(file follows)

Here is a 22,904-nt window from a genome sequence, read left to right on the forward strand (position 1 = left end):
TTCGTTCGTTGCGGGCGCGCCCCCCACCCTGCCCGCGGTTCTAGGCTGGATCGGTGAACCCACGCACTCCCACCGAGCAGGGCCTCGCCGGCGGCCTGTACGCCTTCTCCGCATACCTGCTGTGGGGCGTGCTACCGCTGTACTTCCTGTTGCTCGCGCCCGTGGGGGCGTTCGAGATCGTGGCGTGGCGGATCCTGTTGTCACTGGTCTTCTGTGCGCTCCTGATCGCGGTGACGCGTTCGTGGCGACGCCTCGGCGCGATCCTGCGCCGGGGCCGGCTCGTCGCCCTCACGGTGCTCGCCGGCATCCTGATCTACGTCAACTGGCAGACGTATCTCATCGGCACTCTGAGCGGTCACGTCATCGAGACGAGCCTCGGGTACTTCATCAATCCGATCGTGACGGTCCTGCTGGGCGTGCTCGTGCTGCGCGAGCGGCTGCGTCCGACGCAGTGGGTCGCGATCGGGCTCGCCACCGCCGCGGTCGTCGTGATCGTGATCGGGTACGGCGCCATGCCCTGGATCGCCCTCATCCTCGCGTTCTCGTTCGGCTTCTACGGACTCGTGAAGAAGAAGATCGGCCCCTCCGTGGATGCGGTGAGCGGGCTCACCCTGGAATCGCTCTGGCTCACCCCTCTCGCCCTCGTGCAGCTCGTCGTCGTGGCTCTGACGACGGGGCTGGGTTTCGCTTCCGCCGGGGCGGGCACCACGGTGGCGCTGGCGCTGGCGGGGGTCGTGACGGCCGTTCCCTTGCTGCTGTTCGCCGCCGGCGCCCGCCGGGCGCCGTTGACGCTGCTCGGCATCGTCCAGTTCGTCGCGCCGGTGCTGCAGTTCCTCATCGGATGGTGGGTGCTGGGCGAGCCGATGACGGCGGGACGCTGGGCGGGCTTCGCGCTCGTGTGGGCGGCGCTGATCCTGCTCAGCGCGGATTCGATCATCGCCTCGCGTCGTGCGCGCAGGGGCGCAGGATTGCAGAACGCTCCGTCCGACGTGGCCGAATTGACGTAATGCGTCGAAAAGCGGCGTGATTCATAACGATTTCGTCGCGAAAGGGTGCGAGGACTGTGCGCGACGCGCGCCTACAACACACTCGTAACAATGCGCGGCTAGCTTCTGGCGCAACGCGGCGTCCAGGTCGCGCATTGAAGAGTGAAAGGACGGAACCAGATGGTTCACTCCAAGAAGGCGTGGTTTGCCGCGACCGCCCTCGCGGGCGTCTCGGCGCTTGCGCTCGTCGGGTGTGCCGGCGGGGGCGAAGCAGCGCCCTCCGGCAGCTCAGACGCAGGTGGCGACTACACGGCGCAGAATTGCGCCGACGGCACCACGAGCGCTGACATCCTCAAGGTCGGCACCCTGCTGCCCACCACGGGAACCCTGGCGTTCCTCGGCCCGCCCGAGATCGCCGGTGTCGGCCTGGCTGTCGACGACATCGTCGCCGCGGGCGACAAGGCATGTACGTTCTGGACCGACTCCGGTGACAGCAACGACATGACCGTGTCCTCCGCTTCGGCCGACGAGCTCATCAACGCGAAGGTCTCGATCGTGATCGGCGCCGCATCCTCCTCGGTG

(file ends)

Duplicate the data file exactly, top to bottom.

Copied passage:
Here is a 22,904-nt window from a genome sequence, read left to right on the forward strand (position 1 = left end):
TTCGTTCGTTGCGGGCGCGCCCCCCACCCTGCCCGCGGTTCTAGGCTGGATCGGTGAACCCACGCACTCCCACCGAGCAGGGCCTCGCCGGCGGCCTGTACGCCTTCTCCGCATACCTGCTGTGGGGCGTGCTACCGCTGTACTTCCTGTTGCTCGCGCCCGTGGGGGCGTTCGAGATCGTGGCGTGGCGGATCCTGTTGTCACTGGTCTTCTGTGCGCTCCTGATCGCGGTGACGCGTTCGTGGCGACGCCTCGGCGCGATCCTGCGCCGGGGCCGGCTCGTCGCCCTCACGGTGCTCGCCGGCATCCTGATCTACGTCAACTGGCAGACGTATCTCATCGGCACTCTGAGCGGTCACGTCATCGAGACGAGCCTCGGGTACTTCATCAATCCGATCGTGACGGTCCTGCTGGGCGTGCTCGTGCTGCGCGAGCGGCTGCGTCCGACGCAGTGGGTCGCGATCGGGCTCGCCACCGCCGCGGTCGTCGTGATCGTGATCGGGTACGGCGCCATGCCCTGGATCGCCCTCATCCTCGCGTTCTCGTTCGGCTTCTACGGACTCGTGAAGAAGAAGATCGGCCCCTCCGTGGATGCGGTGAGCGGGCTCACCCTGGAATCGCTCTGGCTCACCCCTCTCGCCCTCGTGCAGCTCGTCGTCGTGGCTCTGACGACGGGGCTGGGTTTCGCTTCCGCCGGGGCGGGCACCACGGTGGCGCTGGCGCTGGCGGGGGTCGTGACGGCCGTTCCCTTGCTGCTGTTCGCCGCCGGCGCCCGCCGGGCGCCGTTGACGCTGCTCGGCATCGTCCAGTTCGTCGCGCCGGTGCTGCAGTTCCTCATCGGATGGTGGGTGCTGGGCGAGCCGATGACGGCGGGACGCTGGGCGGGCTTCGCGCTCGTGTGGGCGGCGCTGATCCTGCTCAGCGCGGATTCGATCATCGCCTCGCGTCGTGCGCGCAGGGGCGCAGGATTGCAGAACGCTCCGTCCGACGTGGCCGAATTGACGTAATGCGTCGAAAAGCGGCGTGATTCATAACGATTTCGTCGCGAAAGGGTGCGAGGACTGTGCGCGACGCGCGCCTACAACACACTCGTAACAATGCGCGGCTAGCTTCTGGCGCAACGCGGCGTCCAGGTCGCGCATTGAAGAGTGAAAGGACGGAACCAGATGGTTCACTCCAAGAAGGCGTGGTTTGCCGCGACCGCCCTCGCGGGCGTCTCGGCGCTTGCGCTCGTCGGGTGTGCCGGCGGGGGCGAAGCAGCGCCCTCCGGCAGCTCAGACGCAGGTGGCGACTACACGGCGCAGAATTGCGCCGACGGCACCACGAGCGCTGACATCCTCAAGGTCGGCACCCTGCTGCCCACCACGGGAACCCTGGCGTTCCTCGGCCCGCCCGAGATCGCCGGTGTCGGCCTGGCTGTCGACGACATCGTCGCCGCGGGCGACAAGGCATGTACGTTCTGGACCGACTCCGGTGACAGCAACGACATGACCGTGTCCTCCGCTTCGGCCGACGAGCTCATCAACGCGAAGGTCTCGATCGTGATCGGCGCCGCATCCTCCTCGGTG